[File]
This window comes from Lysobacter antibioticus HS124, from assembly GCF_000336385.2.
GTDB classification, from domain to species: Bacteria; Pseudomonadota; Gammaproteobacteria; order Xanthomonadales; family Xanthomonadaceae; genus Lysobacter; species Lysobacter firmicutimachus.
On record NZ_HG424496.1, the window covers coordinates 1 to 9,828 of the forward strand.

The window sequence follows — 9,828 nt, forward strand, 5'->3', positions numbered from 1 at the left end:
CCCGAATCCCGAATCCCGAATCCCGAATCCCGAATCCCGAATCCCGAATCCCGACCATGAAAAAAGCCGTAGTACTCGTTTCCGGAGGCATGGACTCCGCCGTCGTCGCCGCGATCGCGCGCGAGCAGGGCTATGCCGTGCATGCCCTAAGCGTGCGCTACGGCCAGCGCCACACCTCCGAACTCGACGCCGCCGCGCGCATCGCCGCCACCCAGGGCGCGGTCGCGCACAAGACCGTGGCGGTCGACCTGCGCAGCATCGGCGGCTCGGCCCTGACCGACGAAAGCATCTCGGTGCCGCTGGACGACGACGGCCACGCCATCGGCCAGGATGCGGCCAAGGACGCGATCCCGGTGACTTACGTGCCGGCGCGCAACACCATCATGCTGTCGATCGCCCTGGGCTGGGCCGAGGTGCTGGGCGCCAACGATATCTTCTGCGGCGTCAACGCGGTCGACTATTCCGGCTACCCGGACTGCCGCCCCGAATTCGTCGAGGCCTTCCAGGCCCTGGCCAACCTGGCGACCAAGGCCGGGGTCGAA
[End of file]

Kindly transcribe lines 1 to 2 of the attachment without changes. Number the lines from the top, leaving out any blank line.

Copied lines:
This window comes from Lysobacter antibioticus HS124, from assembly GCF_000336385.2.
GTDB classification, from domain to species: Bacteria; Pseudomonadota; Gammaproteobacteria; order Xanthomonadales; family Xanthomonadaceae; genus Lysobacter; species Lysobacter firmicutimachus.